Facing the looming death of her terminally ill mother in hospital, Susi Long felt a crushing sense of powerlessness. But when a knitting group made her mother a simple blanket, Mrs Long realised how even the smallest things can have the biggest impact.
Susi Long holds the blanket her mother Jean Faithfull died beneath.
It is soft and thick and vibrant in pink, orange and turquoise.
When Mrs Long thinks of her mother as she lay dying in hospital, her memory is not one of tubes, machines or the crisp austerity of hospital bed linen. It is of a loving mother leaving this world beneath the warm comfort of wool and a kaleidoscope of hues.
“The vision I have of mum is of her asleep in her blanket,” she said.
The blanket was crocheted by friends of ward sister Sarah Sands.
Knowing how much that blanket helped her and her mother in those final days gave Mrs Long the impetus to team up with Ms Sands to form a knitting group dedicated to providing end-of-life comfort to terminally-ill patients.
Two years on, and the main room in an otherwise nondescript temporary building on the periphery of Colchester Hospital fills with the faint tapping of needles against a stacked rainbow backdrop of wool of now complete blankets.
The group meets fortnightly on Saturday mornings. The idea behind the Blanketeers is simple: members create blankets in every colour and pattern imaginable and families of the dying are invited to choose whichever one they like. This ability to make a choice in a situation where families often feel powerless can have a big impact.
One of the original members, Sandy Thornton takes between two and three weeks to crochet each blanket.
Keen on crochet and knitting for many years, Mrs Thornton said: “When they explained what it was all about I thought it was a very good cause and I wanted to be involved in it.”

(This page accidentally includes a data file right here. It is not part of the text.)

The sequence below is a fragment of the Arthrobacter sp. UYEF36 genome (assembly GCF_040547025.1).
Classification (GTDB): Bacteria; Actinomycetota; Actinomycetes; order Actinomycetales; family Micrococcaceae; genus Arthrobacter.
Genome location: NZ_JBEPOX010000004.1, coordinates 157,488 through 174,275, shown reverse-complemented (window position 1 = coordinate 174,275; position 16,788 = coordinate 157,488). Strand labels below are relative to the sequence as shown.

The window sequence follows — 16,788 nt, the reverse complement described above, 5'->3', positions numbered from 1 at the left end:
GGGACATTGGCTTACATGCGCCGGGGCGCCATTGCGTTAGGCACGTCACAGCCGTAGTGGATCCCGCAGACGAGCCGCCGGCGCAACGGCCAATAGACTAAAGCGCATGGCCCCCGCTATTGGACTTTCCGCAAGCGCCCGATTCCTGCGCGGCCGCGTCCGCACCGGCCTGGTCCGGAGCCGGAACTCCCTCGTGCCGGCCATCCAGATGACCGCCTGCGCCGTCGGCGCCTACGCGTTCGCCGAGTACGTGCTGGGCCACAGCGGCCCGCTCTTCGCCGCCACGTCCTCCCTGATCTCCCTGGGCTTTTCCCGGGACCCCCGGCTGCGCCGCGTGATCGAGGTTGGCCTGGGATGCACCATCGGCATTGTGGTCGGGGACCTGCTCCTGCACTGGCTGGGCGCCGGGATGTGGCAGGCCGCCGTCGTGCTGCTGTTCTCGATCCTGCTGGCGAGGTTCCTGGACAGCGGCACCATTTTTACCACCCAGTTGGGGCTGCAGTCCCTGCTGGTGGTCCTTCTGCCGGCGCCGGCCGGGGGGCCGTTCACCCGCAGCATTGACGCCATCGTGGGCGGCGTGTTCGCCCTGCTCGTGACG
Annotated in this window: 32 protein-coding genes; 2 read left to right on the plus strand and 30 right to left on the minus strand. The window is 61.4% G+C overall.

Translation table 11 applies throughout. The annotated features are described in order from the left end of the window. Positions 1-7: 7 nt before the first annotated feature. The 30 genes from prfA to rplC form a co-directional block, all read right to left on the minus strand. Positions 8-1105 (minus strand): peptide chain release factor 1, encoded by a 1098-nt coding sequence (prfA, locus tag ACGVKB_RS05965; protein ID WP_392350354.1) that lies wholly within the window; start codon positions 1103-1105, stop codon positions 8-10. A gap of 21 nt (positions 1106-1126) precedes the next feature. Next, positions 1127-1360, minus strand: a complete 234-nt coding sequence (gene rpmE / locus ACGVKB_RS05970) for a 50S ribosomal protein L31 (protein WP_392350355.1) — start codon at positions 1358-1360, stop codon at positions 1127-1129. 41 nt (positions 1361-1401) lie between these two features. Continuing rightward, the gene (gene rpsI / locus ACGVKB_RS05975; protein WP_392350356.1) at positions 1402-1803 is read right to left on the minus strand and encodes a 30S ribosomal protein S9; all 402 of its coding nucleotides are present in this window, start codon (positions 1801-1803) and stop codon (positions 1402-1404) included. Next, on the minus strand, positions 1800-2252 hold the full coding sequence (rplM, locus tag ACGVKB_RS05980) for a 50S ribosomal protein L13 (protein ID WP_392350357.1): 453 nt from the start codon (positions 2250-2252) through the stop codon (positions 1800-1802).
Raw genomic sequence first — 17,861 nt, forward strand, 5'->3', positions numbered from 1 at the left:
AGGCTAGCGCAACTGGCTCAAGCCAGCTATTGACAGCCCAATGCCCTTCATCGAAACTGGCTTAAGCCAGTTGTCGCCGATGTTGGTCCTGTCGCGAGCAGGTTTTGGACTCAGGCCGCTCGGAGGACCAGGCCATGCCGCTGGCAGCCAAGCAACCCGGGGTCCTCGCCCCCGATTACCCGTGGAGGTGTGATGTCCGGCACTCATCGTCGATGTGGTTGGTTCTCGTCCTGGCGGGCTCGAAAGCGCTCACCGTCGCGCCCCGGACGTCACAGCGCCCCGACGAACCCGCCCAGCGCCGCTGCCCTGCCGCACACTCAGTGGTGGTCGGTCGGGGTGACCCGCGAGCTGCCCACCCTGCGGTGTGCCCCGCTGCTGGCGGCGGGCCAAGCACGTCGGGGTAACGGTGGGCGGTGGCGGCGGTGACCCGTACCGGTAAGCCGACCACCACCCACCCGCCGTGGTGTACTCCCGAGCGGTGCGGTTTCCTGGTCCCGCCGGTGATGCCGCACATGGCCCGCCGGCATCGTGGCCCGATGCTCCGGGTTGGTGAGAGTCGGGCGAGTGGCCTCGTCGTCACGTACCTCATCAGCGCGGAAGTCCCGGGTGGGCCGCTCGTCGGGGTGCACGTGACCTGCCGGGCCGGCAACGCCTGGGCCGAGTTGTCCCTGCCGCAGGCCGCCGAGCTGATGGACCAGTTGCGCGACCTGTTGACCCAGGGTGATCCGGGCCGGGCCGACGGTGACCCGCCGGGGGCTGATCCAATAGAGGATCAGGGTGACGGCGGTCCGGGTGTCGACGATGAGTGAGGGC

Many Blanketeers quietly admit they expected a circle of six wizened old ladies knitting in a darkened room whose silence would be broken by the occasional crackle of burning logs from an imagined fireplace.
“I thought it would be a group of old women,” said recently-joined member Sharon Scott. “But it is not at all like that. It has really inspired me.”
Without fail, the preconceptions of members are turned upside down by the Blanketeers.
The club has dozens of members of all ages. The room is airy and light. A frequent cackle of laughter rather than burning timber.
The youngest members are friends Kate Stainsby-Simpkin and Libby Nottingham, both aged 10.
“I’m enjoying it,” said Kate, who has fast become a pom-pom specialist but hopes one day to graduate to full-size blanket-making.
“It is nice to come along with a friend,” said Libby. “It is really fun because we get to do lots of things and the food is nice.”
Some of the members also work at the hospital. Janette Streeting, for example, is a diabetes specialist nurse.
“I found out about the group through Facebook,” she said. “I have been crocheting since I was about four years old and I do this all the time. I am now on my 46th blanket.”
By coincidence her husband works for the publisher of Let’s Knit magazine, which has become a regular donor of wool.
One of the recipients of a blanket was Ken Manson, who died in December 2018.
His widow is group member Pandora Mayo. She learned about the group via her daughter-in-law who works at the hospital.
“I find it so fantastic and come every single time. I felt so supported by this group then and ever since,” she said.
Mr Manson’s blanket was made by Carole Chalkley who, having herself undergone a heart bypass procedure, was keen to do something to help the acute cardiac ward.
Knowing Mrs Chalkley was skilled in crotchet, a friend working at the hospital suggested she become a Blanketeer.
“Sometimes we put messages on the tags with the blanket,” she says. “I just put my name on it. But we know it can be a big deal for families and we get a lot of lovely letters thanking us.”
It is not just the families of dying patients who have been helped by the Blanketeers.
Jane Bligh heard about the Blanketeers shortly before the death of her husband of 46 years, Alan.
He had bowel cancer, followed by a major operation on his liver, then Charcot arthropathy (a disease that attacks the bones, joints and soft tissue of the foot) and finally Parkinson’s Disease. He died on 24 January, 2019.
Although Mrs Bligh accepted a blanket, it did not arrive in time. A keen knitter for many years though, she did commit the group to memory. And two months after Mr Bligh’s death, she attended a session.
“There was a huge gap in my life,” she said. “This is an amazing and supportive group and we are working to a particular aim.”
She made two blankets before coming across a “trauma teddy”, a small bear made to comfort children at the hospital. These, she decided, were what she needed to create.
“It has given me a purpose, it has been my joy to make teddies for little children in difficulties and to know that a child somewhere is going to get help and comfort from them.
“This is my first little step. It has been huge for me and I am still getting through it.
“This group, I think, has saved my life.”